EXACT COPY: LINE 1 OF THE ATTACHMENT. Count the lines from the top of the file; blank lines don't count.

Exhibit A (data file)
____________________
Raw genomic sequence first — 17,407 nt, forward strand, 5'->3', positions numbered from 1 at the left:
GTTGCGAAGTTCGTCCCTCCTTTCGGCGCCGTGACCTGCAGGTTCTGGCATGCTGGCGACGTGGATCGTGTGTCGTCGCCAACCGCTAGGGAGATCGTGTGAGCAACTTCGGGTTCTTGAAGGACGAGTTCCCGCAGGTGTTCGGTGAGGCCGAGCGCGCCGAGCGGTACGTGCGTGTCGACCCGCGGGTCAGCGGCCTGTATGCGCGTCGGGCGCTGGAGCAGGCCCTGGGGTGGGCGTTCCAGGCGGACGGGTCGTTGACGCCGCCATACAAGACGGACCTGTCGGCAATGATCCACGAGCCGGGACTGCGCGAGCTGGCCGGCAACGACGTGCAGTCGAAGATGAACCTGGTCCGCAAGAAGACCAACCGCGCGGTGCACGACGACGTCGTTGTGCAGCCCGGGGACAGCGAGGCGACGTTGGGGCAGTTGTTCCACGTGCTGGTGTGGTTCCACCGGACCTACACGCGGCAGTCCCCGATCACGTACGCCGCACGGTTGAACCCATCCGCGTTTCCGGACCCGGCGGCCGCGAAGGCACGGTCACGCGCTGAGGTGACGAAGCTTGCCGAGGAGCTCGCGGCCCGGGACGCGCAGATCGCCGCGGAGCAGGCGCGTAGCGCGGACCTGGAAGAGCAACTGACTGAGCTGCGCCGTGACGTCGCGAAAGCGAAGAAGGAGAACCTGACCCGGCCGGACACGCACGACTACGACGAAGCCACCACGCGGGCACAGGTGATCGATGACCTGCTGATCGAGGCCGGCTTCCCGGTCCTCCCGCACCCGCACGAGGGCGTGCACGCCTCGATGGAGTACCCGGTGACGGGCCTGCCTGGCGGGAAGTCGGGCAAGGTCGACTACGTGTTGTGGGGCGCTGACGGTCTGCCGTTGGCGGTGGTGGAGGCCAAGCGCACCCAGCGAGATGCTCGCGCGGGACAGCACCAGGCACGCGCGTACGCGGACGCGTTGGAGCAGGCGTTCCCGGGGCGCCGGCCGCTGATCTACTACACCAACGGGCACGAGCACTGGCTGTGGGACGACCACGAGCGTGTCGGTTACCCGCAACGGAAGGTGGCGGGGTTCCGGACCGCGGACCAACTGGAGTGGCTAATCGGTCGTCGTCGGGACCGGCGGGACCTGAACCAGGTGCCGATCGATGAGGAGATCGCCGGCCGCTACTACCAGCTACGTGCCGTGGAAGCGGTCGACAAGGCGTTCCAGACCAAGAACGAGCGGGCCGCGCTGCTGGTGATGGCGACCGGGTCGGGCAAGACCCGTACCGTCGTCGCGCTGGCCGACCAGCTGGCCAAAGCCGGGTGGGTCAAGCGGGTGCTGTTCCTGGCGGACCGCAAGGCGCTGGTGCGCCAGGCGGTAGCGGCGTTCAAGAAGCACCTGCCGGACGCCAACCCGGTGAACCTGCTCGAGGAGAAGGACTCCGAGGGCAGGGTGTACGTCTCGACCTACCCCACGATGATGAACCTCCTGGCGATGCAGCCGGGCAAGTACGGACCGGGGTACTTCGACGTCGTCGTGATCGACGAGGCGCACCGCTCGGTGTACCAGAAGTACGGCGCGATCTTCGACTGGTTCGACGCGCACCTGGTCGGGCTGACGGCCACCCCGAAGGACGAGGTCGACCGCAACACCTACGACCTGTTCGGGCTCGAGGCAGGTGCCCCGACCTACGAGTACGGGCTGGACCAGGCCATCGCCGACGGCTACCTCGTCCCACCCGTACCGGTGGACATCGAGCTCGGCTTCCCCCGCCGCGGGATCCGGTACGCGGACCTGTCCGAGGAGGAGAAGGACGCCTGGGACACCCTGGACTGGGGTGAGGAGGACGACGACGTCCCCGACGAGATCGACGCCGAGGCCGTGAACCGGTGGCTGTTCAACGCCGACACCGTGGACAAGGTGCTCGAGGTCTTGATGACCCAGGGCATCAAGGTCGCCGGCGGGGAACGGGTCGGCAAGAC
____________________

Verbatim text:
Raw genomic sequence first — 17,407 nt, forward strand, 5'->3', positions numbered from 1 at the left: